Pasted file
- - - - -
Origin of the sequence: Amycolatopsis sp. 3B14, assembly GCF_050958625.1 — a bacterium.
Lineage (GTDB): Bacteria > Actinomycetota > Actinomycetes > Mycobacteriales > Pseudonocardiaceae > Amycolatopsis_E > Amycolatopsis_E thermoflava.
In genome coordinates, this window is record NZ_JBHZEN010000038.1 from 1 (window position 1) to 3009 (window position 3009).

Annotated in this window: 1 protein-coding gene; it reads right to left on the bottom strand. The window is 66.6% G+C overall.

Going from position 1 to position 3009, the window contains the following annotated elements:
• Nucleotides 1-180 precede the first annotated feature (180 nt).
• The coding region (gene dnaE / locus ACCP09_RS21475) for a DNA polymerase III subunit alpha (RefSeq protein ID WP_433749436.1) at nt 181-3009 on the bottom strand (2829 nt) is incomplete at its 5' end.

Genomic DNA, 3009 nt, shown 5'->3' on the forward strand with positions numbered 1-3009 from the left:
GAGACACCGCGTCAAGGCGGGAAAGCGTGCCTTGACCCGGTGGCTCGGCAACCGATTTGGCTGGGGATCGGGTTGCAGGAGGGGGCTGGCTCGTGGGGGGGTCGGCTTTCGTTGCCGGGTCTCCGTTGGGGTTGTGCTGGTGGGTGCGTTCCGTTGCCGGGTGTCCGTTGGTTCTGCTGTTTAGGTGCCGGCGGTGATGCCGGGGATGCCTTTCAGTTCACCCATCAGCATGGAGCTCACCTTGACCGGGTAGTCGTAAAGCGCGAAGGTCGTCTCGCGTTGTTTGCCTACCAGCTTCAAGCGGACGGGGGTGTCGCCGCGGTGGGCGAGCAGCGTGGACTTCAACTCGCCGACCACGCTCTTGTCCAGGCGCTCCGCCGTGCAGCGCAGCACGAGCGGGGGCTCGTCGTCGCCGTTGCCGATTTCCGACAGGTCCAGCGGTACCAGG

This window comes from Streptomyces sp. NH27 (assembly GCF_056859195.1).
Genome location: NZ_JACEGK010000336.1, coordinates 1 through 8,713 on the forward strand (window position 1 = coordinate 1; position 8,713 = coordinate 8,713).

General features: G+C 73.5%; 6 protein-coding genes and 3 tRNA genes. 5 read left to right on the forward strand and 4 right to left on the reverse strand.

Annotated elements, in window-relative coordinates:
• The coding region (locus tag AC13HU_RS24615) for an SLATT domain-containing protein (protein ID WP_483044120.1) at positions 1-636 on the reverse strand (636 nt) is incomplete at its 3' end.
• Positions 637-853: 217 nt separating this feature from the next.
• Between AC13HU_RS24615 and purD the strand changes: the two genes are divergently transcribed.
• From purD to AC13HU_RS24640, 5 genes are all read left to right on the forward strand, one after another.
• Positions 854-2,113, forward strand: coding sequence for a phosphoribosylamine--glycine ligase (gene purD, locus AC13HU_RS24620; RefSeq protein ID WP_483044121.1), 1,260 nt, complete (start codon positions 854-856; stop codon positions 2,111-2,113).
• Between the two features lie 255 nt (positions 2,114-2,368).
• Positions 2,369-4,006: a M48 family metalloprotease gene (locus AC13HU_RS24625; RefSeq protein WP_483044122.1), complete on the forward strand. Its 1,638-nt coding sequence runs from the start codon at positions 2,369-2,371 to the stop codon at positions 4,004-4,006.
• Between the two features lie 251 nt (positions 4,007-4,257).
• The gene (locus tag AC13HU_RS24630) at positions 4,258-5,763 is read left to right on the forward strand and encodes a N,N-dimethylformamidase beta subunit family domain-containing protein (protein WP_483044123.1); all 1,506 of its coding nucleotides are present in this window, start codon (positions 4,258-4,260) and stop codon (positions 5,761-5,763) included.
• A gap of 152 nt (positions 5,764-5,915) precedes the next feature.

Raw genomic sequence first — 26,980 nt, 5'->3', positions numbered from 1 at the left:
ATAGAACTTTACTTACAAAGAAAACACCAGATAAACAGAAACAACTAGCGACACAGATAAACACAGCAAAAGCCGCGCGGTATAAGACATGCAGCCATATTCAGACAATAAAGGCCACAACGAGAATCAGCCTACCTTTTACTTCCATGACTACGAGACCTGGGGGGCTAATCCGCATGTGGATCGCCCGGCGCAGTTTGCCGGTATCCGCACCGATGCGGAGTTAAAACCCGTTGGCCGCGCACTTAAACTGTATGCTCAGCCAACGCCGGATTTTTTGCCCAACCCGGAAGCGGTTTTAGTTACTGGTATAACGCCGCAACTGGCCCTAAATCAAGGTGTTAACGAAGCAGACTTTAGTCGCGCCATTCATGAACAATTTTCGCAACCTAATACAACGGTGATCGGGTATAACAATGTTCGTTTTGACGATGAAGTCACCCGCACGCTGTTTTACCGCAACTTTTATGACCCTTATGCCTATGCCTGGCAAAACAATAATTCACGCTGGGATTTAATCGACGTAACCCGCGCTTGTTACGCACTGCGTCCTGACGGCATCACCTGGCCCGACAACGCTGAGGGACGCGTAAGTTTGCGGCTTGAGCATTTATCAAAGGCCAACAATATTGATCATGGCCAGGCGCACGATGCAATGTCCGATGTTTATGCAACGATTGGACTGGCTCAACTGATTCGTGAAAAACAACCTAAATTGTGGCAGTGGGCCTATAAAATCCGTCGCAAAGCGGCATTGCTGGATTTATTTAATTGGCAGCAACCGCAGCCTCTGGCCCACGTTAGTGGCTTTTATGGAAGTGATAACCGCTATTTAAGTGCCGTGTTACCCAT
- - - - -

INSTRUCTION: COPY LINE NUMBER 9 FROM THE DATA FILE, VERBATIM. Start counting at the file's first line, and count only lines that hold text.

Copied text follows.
GAGACACCGCGTCAAGGCGGGAAAGCGTGCCTTGACCCGGTGGCTCGGCAACCGATTTGGCTGGGGATCGGGTTGCAGGAGGGGGCTGGCTCGTGGGGGGGTCGGCTTTCGTTGCCGGGTCTCCGTTGGGGTTGTGCTGGTGGGTGCGTTCCGTTGCCGGGTGTCCGTTGGTTCTGCTGTTTAGGTGCCGGCGGTGATGCCGGGGATGCCTTTCAGTTCACCCATCAGCATGGAGCTCACCTTGACCGGGTAGTCGTAAAGCGCGAAGGTCGTCTCGCGTTGTTTGCCTACCAGCTTCAAGCGGACGGGGGTGTCGCCGCGGTGGGCGAGCAGCGTGGACTTCAACTCGCCGACCACGCTCTTGTCCAGGCGCTCCGCCGTGCAGCGCAGCACGAGCGGGGGCTCGTCGTCGCCGTTGCCGATTTCCGACAGGTCCAGCGGTACCAGG